Sony Handycam HDR-CX110 Review

by Jamison Cush Reads (3,292)
Editor's Rating

Ratings Breakdown (1-10)

    • Image/Video Quality
    • 6
    • Features
    • 8
    • Design / Ease of Use
    • 7
    • Performance
    • 7
    • Total Score:
    • 7.00
    • Rating 1 to 10, top score 10


  • Pros

    • Fun shooting modes
    • Great build and design
    • Clip colors look superb


  • Cons

    • HDMI cable not included
    • Manual lens cover
    • Images soft at edges


Quick Take

Aside from a few minor issues with image sharpness and features, the CX110 is a great entry-level HD camcorder.

I’ve come to expect two things from the Sony Handycam line of HD camcorders: sizzling style and fun, innovative features. On paper, that even extends to the less-expensive end of the lineup, which includes the HDR-CX110, a compact high-definition camcorder sporting an Exmor R CMOS sensor and Carl Zeiss Vario-Tessar 25x optical zoom lens that shoots 1080/60i video and offers a deep menu of shooting modes and options.

Sony Handycam CX110

With an MSRP of $500, it costs less than the flagship CX550 and the mid-range CX350, but it’s definitely not cheap. Is it worth your money? Keep reading the CX110 HD camcorder review to find out.

With the exception of built-in storage, the CX110 (SD and Memory Stick only) shares the same specs, features and performance with the CX150 (16GB onboard memory) and the XR150 (120GB Hard Disk). For this review, I’ll be working with a CX110.

As an aside and quick piece of buying advice, many professional photographers and videographers I’ve spoken with prefer models with less memory than those with high capacity hard drives. For starters, hard drives add bulk and weight. Also, it’s never a good idea to have too much footage saved on one storage device. Hard drives can and often do fail. Any video stored on a failed hard drive will be lost, or at least potentially expensive to recover.

Lacking a hard drive, the CX110 is compact, measuring 2 x 2.25 x 4.5 inches and weighing approximately 9 ounces with its removable battery attached. It fits comfortably in the palm of my hand, with the large lens and two built-in mic inputs on the front end and the battery, start/stop record button and video mode/photo mode indicator lamps on the back.

Sony HDR-CX110

The palm side sports a thin Velcro secure strap, charge lamp, manual lens cover switch and both the DC-in jack and A/V remote connector hidden underneath a small panel. The flip-out 2.7-inch LCD touch panel resides on the opposite side, and underneath it are play/view button, speaker, factory reset button, disc burn button, i-auto button, and the power button. Underneath a small panel are the USB jack and mini-HDMI out.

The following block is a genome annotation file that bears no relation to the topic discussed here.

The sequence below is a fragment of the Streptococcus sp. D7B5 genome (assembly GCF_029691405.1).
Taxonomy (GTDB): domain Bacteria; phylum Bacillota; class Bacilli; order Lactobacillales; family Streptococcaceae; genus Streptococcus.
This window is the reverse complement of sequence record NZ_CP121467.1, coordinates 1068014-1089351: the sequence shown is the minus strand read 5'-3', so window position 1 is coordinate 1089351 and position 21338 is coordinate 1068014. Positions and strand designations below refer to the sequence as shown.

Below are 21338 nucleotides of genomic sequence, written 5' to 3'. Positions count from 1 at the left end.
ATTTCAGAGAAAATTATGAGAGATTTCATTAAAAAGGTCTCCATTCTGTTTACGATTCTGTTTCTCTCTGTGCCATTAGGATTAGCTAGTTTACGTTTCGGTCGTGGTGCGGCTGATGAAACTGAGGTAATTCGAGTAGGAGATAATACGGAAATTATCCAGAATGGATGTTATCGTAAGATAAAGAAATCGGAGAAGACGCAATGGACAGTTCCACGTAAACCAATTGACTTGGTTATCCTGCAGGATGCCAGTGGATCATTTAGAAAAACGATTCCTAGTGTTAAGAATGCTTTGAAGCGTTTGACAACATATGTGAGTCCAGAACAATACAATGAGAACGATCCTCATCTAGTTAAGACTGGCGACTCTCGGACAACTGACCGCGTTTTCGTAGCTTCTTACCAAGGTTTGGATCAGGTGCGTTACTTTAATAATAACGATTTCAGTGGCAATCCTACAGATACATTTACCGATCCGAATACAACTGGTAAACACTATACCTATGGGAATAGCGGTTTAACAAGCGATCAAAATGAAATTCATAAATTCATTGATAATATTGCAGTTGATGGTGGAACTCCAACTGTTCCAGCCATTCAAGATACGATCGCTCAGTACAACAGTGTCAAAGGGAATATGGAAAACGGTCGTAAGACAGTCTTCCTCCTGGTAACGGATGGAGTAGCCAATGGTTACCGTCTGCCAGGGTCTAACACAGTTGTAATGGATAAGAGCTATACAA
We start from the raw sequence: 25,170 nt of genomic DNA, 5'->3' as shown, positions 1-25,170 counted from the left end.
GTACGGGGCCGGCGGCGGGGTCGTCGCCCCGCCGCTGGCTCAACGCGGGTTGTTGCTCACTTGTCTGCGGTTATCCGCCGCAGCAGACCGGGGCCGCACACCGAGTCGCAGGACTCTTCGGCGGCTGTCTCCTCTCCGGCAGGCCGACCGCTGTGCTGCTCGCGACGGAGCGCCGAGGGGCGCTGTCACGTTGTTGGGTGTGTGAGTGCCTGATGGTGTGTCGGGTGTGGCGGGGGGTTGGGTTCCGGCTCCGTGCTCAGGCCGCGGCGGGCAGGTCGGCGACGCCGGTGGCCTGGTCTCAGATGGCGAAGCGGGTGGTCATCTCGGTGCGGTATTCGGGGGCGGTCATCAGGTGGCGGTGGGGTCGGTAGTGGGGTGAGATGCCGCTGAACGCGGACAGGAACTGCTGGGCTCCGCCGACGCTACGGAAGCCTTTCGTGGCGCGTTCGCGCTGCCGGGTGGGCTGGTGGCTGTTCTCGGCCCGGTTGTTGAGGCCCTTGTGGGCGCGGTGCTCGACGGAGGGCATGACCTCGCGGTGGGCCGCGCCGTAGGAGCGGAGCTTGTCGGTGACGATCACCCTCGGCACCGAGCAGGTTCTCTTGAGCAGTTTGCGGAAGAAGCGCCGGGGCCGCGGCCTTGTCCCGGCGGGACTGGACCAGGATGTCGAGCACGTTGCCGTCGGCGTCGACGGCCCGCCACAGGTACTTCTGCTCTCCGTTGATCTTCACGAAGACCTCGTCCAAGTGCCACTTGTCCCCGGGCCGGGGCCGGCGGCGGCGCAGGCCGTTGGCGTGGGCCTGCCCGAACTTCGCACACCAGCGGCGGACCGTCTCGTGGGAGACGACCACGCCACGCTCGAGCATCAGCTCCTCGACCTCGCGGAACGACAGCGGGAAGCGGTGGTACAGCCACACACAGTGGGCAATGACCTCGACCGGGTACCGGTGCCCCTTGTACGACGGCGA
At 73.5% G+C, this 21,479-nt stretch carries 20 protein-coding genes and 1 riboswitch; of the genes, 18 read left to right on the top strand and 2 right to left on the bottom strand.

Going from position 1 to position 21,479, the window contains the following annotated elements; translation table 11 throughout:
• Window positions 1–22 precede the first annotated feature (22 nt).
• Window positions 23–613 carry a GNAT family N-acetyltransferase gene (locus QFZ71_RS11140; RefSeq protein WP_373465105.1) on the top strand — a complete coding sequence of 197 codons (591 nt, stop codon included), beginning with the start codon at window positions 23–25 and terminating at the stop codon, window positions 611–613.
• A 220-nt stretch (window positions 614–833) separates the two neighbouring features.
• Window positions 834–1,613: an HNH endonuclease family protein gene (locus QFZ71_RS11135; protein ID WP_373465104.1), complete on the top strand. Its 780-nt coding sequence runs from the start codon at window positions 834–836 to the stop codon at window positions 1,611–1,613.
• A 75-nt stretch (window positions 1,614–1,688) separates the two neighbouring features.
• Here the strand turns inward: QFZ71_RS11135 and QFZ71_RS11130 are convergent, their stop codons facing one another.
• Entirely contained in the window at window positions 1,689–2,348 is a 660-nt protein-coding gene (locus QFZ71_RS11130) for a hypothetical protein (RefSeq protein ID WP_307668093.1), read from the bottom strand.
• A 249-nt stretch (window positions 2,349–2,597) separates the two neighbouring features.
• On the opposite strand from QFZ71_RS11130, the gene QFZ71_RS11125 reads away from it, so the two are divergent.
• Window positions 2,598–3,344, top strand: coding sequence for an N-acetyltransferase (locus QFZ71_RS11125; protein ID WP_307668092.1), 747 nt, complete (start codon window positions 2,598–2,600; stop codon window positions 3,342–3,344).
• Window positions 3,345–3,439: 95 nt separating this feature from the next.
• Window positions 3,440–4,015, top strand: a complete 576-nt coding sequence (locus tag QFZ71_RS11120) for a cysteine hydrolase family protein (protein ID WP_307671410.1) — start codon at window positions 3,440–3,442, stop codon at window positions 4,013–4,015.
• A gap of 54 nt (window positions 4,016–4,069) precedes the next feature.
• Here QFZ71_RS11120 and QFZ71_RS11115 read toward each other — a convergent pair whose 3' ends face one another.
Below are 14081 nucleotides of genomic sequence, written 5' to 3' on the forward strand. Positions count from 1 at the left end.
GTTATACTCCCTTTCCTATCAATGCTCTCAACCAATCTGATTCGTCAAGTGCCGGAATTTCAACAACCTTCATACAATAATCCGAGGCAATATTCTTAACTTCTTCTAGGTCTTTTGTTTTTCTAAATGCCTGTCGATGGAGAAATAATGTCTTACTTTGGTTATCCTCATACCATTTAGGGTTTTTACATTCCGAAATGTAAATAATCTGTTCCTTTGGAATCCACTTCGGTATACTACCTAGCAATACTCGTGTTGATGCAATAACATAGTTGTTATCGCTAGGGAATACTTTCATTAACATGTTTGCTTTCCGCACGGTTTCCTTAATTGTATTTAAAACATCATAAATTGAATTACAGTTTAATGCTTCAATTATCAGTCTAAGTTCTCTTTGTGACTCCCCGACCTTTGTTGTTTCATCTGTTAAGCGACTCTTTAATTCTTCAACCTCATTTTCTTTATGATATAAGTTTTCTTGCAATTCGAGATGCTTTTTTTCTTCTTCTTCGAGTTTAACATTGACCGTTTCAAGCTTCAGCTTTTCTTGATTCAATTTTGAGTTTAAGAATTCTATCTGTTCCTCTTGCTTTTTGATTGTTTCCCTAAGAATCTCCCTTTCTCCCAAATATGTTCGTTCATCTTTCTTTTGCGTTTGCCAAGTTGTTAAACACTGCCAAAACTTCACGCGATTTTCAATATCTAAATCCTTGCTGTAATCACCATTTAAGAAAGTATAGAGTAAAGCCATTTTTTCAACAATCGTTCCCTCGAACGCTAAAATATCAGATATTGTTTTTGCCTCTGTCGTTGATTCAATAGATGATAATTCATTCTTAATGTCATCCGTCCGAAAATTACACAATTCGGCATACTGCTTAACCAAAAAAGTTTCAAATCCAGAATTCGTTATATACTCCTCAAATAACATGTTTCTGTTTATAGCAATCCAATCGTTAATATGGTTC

On top of the CX110 is the power zoom lever, photo button, and mode button for switching between stills and video. On the bottom is the tripod receptacle and the memory card slot underneath a small flap. The CX110 takes both Memory Stick and SD/SDHC cards up to 32GB.

Sony HDR-CX110

The CX110 is available in blue, red and black, and has a glossy plastic finish that does little to hide fingerprints and smudges. That said, Sony has a well-earned reputation for producing great looking devices, and the CX110 is no exception. It just looks cool and more than one officemate swung by my cubicle to inquire about the slick HD camcorder on my desk.

Ergonomics and Control
The CX110 is light, compact and easy to operate out of the box. It will comfortably fit in a jacket pocket or small purse and is light enough for prolonged use. I’ve sent TechnologyGuide Assistant Editor Kevin Bierfeldt into the field to shoot test footage with every camcorder I’ve reviewed, and he claims the CX110 is his absolute favorite.

It’s not perfect though. The manual lens cover takes some getting used to as similar lens covers on other HD camcorders automatically open and close. I forgot to close it more than once after use, throwing the CX110 with an exposed lens into my bag. Thankfully, the lens didn’t scratch or get too dirty.